FinSpyMobile, the mobile spying software sold by German company Gamma Group, can’t be installed on iPhones that have not been jailbroken, shows one of the documents recently stolen from the firm and leaked online by a still anonymous attacker.
The malware – intended to be used by law enforcement and intelligence agencies against criminals but is allegedly also used against political dissidents, activists and journalists – can eavesdrop on calls and Skype calls, access messages, access data stored on the phone and SIM, trace the location of the phone, as well as use the device’s microphone to listen in on conversations happening in the vicinity of the device.
It’s meant to be operated remotely, and can apparently be installed on BlackBerry phones, and phones running most versions of Android, Symbian, and Windows Mobile.
Windows Phone users are safe for now as the malware has not yet been modified for that particular platform, but iPhone and iPad users have also nothing to worry about as long as they don’t jailbreak their iOS device.
Apple has long been set on keeping a tight control on how its devices should be used, and the devices’ security aspect is not an exception, noted WP’s Craig Timberg.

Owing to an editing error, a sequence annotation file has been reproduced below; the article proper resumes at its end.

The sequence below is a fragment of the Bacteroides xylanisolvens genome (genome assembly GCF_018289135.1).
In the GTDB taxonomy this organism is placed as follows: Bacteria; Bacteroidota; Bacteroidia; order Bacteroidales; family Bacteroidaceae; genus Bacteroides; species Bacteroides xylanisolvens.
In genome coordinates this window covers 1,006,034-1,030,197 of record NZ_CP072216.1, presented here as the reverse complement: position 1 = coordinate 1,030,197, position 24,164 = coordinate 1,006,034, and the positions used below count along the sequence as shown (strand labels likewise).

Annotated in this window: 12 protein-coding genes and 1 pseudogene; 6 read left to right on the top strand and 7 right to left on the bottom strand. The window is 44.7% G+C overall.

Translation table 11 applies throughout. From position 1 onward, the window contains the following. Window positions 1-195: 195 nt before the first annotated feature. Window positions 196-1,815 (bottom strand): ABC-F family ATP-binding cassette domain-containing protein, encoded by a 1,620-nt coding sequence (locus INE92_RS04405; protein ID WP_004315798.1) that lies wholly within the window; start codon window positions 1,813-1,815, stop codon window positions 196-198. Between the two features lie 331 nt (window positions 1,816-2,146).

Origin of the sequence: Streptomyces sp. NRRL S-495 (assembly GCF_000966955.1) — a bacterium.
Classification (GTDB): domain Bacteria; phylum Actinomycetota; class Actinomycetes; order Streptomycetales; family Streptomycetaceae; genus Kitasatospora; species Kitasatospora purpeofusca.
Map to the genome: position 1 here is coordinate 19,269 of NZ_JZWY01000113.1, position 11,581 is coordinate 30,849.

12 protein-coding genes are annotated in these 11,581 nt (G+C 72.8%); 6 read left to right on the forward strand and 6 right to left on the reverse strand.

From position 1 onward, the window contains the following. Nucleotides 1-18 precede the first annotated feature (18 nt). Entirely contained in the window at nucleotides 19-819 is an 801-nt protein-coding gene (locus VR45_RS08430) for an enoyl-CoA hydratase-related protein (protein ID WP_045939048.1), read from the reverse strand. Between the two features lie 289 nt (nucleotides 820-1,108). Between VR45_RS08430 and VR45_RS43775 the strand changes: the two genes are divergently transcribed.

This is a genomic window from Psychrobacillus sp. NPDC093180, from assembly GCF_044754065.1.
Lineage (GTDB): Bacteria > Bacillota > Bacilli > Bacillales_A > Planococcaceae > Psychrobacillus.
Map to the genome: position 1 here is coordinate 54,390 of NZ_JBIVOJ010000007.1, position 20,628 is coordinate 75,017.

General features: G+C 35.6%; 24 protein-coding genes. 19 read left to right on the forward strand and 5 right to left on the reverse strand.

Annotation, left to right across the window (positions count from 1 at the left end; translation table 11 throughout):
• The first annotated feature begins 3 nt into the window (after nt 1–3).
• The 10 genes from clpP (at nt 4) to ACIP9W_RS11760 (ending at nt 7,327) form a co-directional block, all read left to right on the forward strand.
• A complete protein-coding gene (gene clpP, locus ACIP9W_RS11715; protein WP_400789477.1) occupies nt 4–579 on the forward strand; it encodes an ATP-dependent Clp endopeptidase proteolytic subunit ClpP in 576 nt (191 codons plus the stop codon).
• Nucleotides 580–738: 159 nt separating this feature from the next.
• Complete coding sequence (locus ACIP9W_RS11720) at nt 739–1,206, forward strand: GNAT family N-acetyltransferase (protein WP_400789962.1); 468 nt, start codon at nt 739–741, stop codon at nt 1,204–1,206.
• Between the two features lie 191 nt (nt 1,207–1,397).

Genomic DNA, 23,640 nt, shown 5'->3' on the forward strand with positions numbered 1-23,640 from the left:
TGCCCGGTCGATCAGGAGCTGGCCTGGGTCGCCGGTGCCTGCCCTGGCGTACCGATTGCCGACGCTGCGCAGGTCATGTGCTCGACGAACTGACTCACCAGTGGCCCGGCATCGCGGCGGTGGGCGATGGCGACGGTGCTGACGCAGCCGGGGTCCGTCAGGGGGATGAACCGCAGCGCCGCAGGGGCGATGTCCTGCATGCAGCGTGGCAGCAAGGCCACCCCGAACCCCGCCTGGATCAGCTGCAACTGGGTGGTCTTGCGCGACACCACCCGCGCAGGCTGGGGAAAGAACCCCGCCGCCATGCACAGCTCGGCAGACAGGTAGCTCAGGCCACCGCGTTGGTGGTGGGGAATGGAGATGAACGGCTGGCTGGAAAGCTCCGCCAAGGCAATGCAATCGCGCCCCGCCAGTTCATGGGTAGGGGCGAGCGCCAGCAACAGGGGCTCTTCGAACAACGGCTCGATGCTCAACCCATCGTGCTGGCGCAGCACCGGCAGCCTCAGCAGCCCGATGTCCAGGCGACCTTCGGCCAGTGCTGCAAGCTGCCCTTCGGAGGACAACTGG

Keeping your iPhone in the state the company intended it to be (not jailbroken) provides many protections for the user, including default disk encryption and a messaging system that apparently makes it impossible for third parties to intercept messages and decrypt them.
Unlike Android users, iPhone users that have chosen not to jailbreak their device can download and install software only from Apple’s official App Store. The company keeps a close eye on the store, and does a good job at keeping malware from it – unlike Google with its Play store.
Also, many Android users are not adverse to downloading apps from third party online marketplaces, which are often rife with malicious apps.
While this is all good news for devoted Apple customers that don’t feel the urge to tinker with their phones, the leaked document is datad April 2014. It is possible that Gamma International has solved this particular problem by now, and it’s also possible that other companies offering surveillance software have other solutions that have.